The Spin Out Game - Hours of Fun for Dogs, Raccoons, and Other Animals!





Introduction: The Spin Out Game - Hours of Fun for Dogs, Raccoons, and Other Animals!

This Spin Out Game will fascinate animals of all types! It keeps their naturally curious nature busy trying to get the treats. It gives dogs something to do to occupy their minds and time and creates fascination in the animal world if placed in a location where wildlife lives. This game was fun to make and has been even more fun to see how animals have reacted to it in nature. A few times I have placed pecans in their shells, corn, etc...on top of The Spin Out Game. Birds generally get those treats but a few raccoons have climbed on top to get all of the treats. Cut pieces of apple can be placed on the ends of the dowel rods to attract and feed birds.

Step 1: Let's Get Started Making a Spin Out Game.

Gather the following materials and put it together like this:

  1. 2 or 3 bottles to hold corn, cereal, dog food, or other dry feed to spin out. I used a cranberry juice bottle and 2 one liter soda bottles.
  2. 1 dowel rod to hold and spin the bottles.
  3. scrap wood for the structure and to hold the dowel rod - make your base sturdy enough that the weight of various animals won't knock it down. You don't want them to be hurt if they jump on it and it falls down. I used 3 pieces of decking I had left over from a sidewalk project. I also used other pieces of scrap wood for the top piece and the side supports.
  4. screws and a drill with a drill bit to drill holes through the bottles for the dowel rod.
  5. tape measure to make sure the sides and the top and bottom are the same length.
  6. Use your drill and drill a hole on each side of the support to slide the dowel rod through.
  7. Screw the wood together. I started with the base. I added one board on each side of the base to make it more sturdy and less likely to fall over if an animal jumps on it.
  8. Slide the dowel rod through the bottles and the side supports.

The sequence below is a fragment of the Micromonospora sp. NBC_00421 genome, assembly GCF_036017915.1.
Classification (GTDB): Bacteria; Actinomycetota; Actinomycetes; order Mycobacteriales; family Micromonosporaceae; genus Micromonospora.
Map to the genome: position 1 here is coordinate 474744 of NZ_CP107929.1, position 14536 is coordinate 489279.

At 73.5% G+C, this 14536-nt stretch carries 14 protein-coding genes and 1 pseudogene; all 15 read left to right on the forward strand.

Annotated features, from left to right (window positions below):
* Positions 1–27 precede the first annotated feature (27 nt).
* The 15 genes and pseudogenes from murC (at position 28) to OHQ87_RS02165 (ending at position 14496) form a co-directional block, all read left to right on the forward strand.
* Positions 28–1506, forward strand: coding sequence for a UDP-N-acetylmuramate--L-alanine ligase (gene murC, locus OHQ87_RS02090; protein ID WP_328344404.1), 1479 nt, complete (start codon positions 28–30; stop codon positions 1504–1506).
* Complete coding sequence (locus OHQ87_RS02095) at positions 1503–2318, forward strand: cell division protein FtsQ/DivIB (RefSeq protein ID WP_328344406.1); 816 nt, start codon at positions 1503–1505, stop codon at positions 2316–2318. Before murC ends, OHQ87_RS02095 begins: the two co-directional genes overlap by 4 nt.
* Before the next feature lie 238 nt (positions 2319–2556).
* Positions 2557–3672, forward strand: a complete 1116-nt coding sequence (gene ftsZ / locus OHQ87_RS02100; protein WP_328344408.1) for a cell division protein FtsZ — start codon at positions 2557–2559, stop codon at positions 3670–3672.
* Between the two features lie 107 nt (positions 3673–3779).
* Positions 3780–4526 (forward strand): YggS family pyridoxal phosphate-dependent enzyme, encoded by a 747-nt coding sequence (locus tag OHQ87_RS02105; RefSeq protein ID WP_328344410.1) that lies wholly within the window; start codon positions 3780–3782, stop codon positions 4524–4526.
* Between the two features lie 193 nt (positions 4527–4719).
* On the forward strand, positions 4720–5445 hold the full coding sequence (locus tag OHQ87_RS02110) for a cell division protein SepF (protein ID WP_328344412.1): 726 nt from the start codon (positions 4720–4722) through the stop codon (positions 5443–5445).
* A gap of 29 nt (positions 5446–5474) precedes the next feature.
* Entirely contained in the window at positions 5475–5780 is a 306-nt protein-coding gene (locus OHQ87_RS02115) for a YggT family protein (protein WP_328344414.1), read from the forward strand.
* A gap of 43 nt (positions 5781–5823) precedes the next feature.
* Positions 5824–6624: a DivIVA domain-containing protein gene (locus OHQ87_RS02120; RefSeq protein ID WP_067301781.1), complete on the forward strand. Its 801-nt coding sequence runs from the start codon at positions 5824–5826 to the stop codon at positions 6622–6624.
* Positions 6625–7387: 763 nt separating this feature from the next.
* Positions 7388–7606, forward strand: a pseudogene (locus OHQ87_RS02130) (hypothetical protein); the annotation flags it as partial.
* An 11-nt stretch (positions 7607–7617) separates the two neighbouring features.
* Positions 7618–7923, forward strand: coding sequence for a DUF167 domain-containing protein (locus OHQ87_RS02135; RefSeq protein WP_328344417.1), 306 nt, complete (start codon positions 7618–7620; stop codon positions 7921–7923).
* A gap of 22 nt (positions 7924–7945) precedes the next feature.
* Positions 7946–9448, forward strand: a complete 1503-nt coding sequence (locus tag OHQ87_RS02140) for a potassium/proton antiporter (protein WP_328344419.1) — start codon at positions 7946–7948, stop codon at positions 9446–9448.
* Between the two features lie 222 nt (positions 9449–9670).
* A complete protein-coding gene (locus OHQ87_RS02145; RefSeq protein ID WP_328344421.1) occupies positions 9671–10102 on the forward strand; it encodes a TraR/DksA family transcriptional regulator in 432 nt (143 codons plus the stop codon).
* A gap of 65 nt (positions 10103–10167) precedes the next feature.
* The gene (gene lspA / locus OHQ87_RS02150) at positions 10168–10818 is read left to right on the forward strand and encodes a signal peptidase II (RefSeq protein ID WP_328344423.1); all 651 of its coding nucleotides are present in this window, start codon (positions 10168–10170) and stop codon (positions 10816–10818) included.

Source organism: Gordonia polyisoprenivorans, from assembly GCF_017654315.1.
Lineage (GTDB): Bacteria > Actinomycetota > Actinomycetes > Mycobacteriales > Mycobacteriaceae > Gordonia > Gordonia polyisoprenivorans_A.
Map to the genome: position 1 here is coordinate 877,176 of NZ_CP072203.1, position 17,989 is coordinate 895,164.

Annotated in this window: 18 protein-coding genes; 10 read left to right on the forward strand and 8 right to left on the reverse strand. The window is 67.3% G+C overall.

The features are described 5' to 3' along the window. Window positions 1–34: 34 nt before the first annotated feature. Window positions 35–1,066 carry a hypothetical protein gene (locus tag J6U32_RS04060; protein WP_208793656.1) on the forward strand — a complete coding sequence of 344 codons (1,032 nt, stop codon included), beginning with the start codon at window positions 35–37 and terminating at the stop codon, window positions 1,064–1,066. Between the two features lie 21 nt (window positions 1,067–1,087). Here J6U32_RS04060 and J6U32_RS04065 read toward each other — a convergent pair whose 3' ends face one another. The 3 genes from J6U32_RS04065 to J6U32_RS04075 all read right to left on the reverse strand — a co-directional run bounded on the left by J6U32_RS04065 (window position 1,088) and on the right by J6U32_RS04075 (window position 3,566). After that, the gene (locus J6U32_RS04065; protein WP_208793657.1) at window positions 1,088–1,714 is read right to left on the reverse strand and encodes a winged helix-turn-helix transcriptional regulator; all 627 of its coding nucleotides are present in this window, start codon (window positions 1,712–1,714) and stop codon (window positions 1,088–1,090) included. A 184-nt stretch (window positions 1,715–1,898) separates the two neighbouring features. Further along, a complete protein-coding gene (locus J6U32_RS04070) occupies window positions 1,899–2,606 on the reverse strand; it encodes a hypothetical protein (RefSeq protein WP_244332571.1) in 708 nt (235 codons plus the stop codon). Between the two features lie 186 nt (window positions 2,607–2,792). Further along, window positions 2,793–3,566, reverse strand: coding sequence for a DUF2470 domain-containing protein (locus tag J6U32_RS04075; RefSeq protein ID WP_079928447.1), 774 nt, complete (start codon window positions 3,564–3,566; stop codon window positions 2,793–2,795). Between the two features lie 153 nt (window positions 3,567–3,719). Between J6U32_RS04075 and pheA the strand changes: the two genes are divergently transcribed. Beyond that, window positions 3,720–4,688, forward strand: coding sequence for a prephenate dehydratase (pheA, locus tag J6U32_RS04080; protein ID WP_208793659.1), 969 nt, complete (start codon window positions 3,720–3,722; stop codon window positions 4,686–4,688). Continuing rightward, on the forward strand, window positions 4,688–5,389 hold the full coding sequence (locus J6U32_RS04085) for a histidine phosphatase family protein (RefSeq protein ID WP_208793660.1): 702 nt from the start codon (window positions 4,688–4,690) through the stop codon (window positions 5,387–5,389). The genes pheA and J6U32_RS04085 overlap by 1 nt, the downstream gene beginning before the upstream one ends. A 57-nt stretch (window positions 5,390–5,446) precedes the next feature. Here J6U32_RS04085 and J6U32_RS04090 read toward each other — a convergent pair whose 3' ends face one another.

9. Cereal, dog food, corn, or any other dry food to "spin out".
  10. Make sure your bottles will spin.
  11. Fill the bottles with edibles....set it out and see "who plays".

Step 2: Intent of This Spin Out Game and Surprising Effect of the Game for Wildlife.

I created this from an idea I got from a friend (Cindy Felio). I modified that idea and came up with The Spin Out Game. My dog was curious about this Spin Out Game and would play with it at times but when I put it on our property where wild animals thrive- they went crazy for it! My dogs seem to have an increased interest in The Spin Out Game when I have it filled with corn, grains, cereal, or dog food and set it out on our property. They want to be the only ones to get the edibles! I have noticed that on my family property in east Texas the crows are extremely curious about anything in the environment. I have several cameras set up on the property to catch clips and pictures of the various animals on the land. In doing so I have been surprised at the number of crows who are seen interacting with items and how curious the raccoons seem to be. I have had raccoons shake cameras and try to take them and I have had crows attack cameras and get on them and try to peck the lenses. They really are fascinating to watch. I intended for the crows to "play the game" more but it ended up being the raccoons who love the Spin Out Game the most! The animals seem to have mastered the game and understand to spin the bottles around to get the food so I have increased the rigor of the game. They still get the treats but I added tape strips to part of the top of the bottles. The animals will have to work a little harder to get the food out. Some of the animal videos from my game cameras on our east Texas property can be found at Update: When I went to the feed store to buy more corn to refill The Spin Out Game, the manager of D&D Hardware & Feed, in Warren, TX, Donald Bass, Jr. gave me a free bag of roasted corn and soybean mix and I bought apple and persimmon scented corn. We refilled yesterday with Persimmon scented corn. I will compare animal activity to see if animals are more attracted to this corn than plain corn. I will use the other feed next week when I refill it again.